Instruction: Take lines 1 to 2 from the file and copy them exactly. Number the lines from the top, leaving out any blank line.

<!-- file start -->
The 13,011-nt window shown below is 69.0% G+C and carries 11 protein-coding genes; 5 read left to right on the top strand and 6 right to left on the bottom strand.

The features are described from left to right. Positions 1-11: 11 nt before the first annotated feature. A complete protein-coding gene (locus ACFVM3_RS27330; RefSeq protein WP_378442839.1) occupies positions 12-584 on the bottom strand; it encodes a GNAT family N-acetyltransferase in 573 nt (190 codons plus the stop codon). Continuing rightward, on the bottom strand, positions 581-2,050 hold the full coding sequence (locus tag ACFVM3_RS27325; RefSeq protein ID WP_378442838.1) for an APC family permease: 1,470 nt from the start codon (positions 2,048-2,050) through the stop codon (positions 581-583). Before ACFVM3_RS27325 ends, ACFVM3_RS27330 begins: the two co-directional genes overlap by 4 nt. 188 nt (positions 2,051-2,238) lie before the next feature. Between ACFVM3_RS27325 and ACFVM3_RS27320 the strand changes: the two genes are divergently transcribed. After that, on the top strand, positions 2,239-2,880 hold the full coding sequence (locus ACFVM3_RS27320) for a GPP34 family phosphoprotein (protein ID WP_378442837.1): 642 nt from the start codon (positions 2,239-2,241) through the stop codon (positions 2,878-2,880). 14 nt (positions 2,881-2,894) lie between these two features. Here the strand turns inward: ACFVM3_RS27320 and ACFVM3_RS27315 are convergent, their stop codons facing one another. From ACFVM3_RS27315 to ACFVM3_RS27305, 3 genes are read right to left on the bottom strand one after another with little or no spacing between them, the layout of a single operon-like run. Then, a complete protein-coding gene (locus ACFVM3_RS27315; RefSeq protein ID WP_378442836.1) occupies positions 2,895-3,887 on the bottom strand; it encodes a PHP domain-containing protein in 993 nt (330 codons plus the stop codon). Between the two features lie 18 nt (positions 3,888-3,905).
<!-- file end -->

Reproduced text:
The 13,011-nt window shown below is 69.0% G+C and carries 11 protein-coding genes; 5 read left to right on the top strand and 6 right to left on the bottom strand.

The features are described from left to right. Positions 1-11: 11 nt before the first annotated feature. A complete protein-coding gene (locus ACFVM3_RS27330; RefSeq protein WP_378442839.1) occupies positions 12-584 on the bottom strand; it encodes a GNAT family N-acetyltransferase in 573 nt (190 codons plus the stop codon). Continuing rightward, on the bottom strand, positions 581-2,050 hold the full coding sequence (locus tag ACFVM3_RS27325; RefSeq protein ID WP_378442838.1) for an APC family permease: 1,470 nt from the start codon (positions 2,048-2,050) through the stop codon (positions 581-583). Before ACFVM3_RS27325 ends, ACFVM3_RS27330 begins: the two co-directional genes overlap by 4 nt. 188 nt (positions 2,051-2,238) lie before the next feature. Between ACFVM3_RS27325 and ACFVM3_RS27320 the strand changes: the two genes are divergently transcribed. After that, on the top strand, positions 2,239-2,880 hold the full coding sequence (locus ACFVM3_RS27320) for a GPP34 family phosphoprotein (protein ID WP_378442837.1): 642 nt from the start codon (positions 2,239-2,241) through the stop codon (positions 2,878-2,880). 14 nt (positions 2,881-2,894) lie between these two features. Here the strand turns inward: ACFVM3_RS27320 and ACFVM3_RS27315 are convergent, their stop codons facing one another. From ACFVM3_RS27315 to ACFVM3_RS27305, 3 genes are read right to left on the bottom strand one after another with little or no spacing between them, the layout of a single operon-like run. Then, a complete protein-coding gene (locus ACFVM3_RS27315; RefSeq protein ID WP_378442836.1) occupies positions 2,895-3,887 on the bottom strand; it encodes a PHP domain-containing protein in 993 nt (330 codons plus the stop codon). Between the two features lie 18 nt (positions 3,888-3,905).